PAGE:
But still, in 2005, while thinking about vampire fiction, I found myself wondering: would it be even possible to create a “good boy” romantic hero who would be just as compelling, desirable, and fictionally effective as a bad boy hero — while being entirely realistic and human? Can good-boy romantic fiction be compelling and thrilling, big and satisfying, page-turning, pulse-thumping, have emotional depth and power, and be thoughtful, sensitive and well-written to boot?
Quite the challenge.
Meanwhile, quite a different novel had begun taking shape for me sometime in the mid-1990s. I had been thinking about the ballad Scarborough Fair, as recorded by Simon and Garfunkel. As a teenager, I found the song beautiful and sad and oh-so-romantic.
Listening to the lyrics as an adult, though (you will detect a common theme), I was taken aback. The man demands one impossible task after another from the woman, and if she doesn’t deliver, then she’s no “true love” of his. I thought: There’s no way that woman can prove herself to that man; he’s already made up his mind. Did she do him wrong? What’s the story?
I considered the particulars of the lyrics: the impossible tasks. It occurred to me that probably you could make a shirt “without no seams nor needlework.” Couldn’t you just whip up a shirt in a chemical vat nowadays, somehow?
Could I construct a puzzle-type novel around the lyrics? Suppose, for some unknown reason, a girl has to prove her love by actually performing the three tasks. I’d use a modern setting, I planned, and I’d have her figure it out using technology. Surprise him. He’s wrong, it turns out. She does understand true love. She can prove it.
Over ten years ago, I felt that this was the germ of something, but it wasn’t nearly enough to make a novel. I’d have to figure out the technological puzzle beforehand, and I was initially stumped. Another problem was that I couldn’t imagine the situation under which the puzzle-solving would occur. The characters, the plot, the impetus, the urgency? Love was clearly involved, somehow, but I just didn’t know enough.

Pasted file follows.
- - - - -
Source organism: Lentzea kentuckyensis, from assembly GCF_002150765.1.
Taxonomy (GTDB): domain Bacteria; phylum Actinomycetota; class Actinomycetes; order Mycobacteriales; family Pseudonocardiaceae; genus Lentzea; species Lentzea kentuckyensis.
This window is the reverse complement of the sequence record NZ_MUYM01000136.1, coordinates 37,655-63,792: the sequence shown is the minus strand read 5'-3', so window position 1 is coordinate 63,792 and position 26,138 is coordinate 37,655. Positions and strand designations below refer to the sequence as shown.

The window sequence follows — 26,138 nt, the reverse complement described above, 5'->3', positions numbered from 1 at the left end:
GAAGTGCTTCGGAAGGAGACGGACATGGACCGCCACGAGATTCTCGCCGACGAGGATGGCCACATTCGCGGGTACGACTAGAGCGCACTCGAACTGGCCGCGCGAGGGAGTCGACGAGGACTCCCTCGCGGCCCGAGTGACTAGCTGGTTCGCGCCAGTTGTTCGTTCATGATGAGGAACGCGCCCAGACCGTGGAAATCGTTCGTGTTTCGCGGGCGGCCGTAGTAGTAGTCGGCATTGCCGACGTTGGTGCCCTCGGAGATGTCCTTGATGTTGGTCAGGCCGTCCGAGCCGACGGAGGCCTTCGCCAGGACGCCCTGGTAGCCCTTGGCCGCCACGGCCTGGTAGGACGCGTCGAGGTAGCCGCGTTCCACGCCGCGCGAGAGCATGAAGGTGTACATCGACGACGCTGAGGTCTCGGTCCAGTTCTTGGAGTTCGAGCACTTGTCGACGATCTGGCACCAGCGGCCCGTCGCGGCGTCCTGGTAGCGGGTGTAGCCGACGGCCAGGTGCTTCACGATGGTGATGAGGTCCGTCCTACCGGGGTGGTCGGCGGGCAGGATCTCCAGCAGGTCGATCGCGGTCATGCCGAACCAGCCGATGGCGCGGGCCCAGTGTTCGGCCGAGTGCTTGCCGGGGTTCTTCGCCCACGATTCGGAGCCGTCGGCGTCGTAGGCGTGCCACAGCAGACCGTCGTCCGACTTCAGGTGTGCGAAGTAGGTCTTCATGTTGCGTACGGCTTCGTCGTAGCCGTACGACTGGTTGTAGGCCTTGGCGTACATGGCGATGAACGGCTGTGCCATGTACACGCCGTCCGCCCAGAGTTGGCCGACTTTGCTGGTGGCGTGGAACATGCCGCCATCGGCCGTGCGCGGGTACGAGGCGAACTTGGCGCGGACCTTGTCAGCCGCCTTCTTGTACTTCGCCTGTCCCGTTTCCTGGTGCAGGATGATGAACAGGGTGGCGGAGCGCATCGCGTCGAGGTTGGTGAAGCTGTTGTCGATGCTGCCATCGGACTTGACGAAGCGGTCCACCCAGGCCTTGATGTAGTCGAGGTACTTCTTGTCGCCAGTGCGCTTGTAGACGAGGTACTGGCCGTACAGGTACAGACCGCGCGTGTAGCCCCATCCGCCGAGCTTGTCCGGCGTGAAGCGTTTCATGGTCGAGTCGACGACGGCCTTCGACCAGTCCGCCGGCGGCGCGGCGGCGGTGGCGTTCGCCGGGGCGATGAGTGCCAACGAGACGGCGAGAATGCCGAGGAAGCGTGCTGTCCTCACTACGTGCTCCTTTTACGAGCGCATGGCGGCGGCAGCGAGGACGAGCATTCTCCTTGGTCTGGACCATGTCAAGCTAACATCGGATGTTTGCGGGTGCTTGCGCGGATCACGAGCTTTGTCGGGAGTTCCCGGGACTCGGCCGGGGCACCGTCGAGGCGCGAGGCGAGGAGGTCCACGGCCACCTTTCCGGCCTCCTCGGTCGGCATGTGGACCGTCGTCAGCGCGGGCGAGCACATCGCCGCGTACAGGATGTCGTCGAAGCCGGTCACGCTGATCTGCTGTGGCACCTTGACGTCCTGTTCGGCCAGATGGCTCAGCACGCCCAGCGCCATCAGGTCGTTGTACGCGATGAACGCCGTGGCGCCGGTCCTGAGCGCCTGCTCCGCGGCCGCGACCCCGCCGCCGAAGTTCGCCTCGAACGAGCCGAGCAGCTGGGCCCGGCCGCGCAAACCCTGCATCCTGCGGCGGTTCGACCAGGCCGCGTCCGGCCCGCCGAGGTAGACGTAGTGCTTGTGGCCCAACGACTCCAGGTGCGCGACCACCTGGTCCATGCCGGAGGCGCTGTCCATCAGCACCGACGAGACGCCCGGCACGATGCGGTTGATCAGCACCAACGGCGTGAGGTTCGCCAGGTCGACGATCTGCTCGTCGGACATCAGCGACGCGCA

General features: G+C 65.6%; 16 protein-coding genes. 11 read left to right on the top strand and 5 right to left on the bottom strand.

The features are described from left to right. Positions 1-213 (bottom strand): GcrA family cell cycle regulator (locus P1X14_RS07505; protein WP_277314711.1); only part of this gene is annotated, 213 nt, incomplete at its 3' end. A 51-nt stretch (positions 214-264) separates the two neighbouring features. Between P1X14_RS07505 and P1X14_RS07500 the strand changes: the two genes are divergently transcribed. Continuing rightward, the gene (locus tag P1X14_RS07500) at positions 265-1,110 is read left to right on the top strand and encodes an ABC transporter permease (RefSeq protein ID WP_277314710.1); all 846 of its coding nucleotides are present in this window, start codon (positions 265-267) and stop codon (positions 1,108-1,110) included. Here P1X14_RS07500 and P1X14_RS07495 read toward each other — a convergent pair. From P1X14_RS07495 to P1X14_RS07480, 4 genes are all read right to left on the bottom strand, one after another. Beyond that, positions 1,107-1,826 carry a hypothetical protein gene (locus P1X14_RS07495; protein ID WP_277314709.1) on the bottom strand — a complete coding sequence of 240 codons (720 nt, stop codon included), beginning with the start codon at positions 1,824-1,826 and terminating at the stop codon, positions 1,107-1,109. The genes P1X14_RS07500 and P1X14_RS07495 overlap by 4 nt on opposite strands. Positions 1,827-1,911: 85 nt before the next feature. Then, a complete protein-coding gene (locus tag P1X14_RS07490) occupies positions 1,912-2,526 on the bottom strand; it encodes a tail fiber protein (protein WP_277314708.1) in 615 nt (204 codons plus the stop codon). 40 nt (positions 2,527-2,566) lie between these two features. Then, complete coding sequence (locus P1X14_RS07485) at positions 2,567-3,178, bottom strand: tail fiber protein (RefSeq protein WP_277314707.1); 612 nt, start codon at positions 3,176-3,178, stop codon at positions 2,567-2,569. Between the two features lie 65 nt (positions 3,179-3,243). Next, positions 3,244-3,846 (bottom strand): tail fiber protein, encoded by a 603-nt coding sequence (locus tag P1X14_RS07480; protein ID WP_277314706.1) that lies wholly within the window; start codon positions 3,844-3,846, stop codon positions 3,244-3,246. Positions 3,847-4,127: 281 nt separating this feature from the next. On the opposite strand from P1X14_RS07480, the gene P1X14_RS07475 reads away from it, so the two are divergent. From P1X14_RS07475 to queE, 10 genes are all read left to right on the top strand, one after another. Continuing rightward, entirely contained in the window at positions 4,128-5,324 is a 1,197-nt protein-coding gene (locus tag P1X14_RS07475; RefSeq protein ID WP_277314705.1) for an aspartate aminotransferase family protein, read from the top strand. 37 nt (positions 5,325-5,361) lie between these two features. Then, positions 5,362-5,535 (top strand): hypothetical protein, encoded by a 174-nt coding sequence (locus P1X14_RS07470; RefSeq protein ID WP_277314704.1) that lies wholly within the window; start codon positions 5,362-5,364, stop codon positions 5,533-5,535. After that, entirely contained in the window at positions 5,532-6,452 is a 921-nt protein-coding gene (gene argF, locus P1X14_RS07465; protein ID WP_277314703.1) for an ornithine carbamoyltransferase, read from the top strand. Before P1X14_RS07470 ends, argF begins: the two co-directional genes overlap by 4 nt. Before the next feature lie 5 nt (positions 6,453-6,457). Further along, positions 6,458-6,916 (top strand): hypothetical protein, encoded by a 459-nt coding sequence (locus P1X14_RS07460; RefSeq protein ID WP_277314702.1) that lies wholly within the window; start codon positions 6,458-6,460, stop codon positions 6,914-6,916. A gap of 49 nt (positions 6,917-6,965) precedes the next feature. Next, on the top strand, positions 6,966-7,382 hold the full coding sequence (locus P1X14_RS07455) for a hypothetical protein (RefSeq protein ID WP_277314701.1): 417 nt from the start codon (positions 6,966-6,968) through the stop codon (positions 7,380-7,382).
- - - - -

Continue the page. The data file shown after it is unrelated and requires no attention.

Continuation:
I set it aside . . . until I started thinking, in 2005, about bad boys. The two elements came together. Was the man who was demanding the impossible tasks a bad boy, rather than an unfairly wronged and innocent lover? Idly, I googled Scarborough Fair—not possible a decade previously—and found this:
“This ballad first appeared as ‘. . . A Discourse betwixt a young Woman and the Elphin Knight.’ This was a black-letter ballad (broadside) that was printed circa 1670. In later variants the elfin knight is replaced by the devil.” Learn more.
I saw the word devil and several major pieces snapped into place.
There would be a “true love” curse maliciously inflicted upon a family-line of women by an unearthly being; a bad boy. He would fit the English/Scottish definition of an elf: a full-size, glamorous, cruel, magical, and immortal creature that uses humans as playthings. He could be defeated—but only by the reality of true human love.
True human love. My “good boy.”